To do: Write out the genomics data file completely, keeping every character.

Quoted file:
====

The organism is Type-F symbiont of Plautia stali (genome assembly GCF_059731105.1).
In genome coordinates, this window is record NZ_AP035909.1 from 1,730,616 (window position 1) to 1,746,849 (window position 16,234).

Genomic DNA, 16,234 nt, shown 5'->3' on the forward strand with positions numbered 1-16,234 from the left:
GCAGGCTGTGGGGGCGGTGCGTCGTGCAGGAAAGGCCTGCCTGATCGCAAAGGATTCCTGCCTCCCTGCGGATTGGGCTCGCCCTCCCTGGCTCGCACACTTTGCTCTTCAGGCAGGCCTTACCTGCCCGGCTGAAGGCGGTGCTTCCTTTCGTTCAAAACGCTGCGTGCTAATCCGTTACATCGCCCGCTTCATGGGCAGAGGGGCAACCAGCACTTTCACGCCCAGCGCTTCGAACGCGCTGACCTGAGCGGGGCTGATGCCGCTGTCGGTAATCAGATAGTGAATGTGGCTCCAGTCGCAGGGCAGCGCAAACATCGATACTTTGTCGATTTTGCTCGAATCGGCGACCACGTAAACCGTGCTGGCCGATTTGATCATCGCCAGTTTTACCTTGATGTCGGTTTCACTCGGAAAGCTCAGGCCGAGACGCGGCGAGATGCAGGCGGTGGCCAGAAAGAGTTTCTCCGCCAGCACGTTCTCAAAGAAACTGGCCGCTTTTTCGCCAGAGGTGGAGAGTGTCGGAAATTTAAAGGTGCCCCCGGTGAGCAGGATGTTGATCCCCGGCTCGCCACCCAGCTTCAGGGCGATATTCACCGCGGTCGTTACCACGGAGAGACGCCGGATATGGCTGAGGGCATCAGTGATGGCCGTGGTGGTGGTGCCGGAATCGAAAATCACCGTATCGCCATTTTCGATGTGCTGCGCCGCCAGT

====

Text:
The organism is Type-F symbiont of Plautia stali (genome assembly GCF_059731105.1).
In genome coordinates, this window is record NZ_AP035909.1 from 1,730,616 (window position 1) to 1,746,849 (window position 16,234).

Genomic DNA, 16,234 nt, shown 5'->3' on the forward strand with positions numbered 1-16,234 from the left:
GCAGGCTGTGGGGGCGGTGCGTCGTGCAGGAAAGGCCTGCCTGATCGCAAAGGATTCCTGCCTCCCTGCGGATTGGGCTCGCCCTCCCTGGCTCGCACACTTTGCTCTTCAGGCAGGCCTTACCTGCCCGGCTGAAGGCGGTGCTTCCTTTCGTTCAAAACGCTGCGTGCTAATCCGTTACATCGCCCGCTTCATGGGCAGAGGGGCAACCAGCACTTTCACGCCCAGCGCTTCGAACGCGCTGACCTGAGCGGGGCTGATGCCGCTGTCGGTAATCAGATAGTGAATGTGGCTCCAGTCGCAGGGCAGCGCAAACATCGATACTTTGTCGATTTTGCTCGAATCGGCGACCACGTAAACCGTGCTGGCCGATTTGATCATCGCCAGTTTTACCTTGATGTCGGTTTCACTCGGAAAGCTCAGGCCGAGACGCGGCGAGATGCAGGCGGTGGCCAGAAAGAGTTTCTCCGCCAGCACGTTCTCAAAGAAACTGGCCGCTTTTTCGCCAGAGGTGGAGAGTGTCGGAAATTTAAAGGTGCCCCCGGTGAGCAGGATGTTGATCCCCGGCTCGCCACCCAGCTTCAGGGCGATATTCACCGCGGTCGTTACCACGGAGAGACGCCGGATATGGCTGAGGGCATCAGTGATGGCCGTGGTGGTGGTGCCGGAATCGAAAATCACCGTATCGCCATTTTCGATGTGCTGCGCCGCCAGT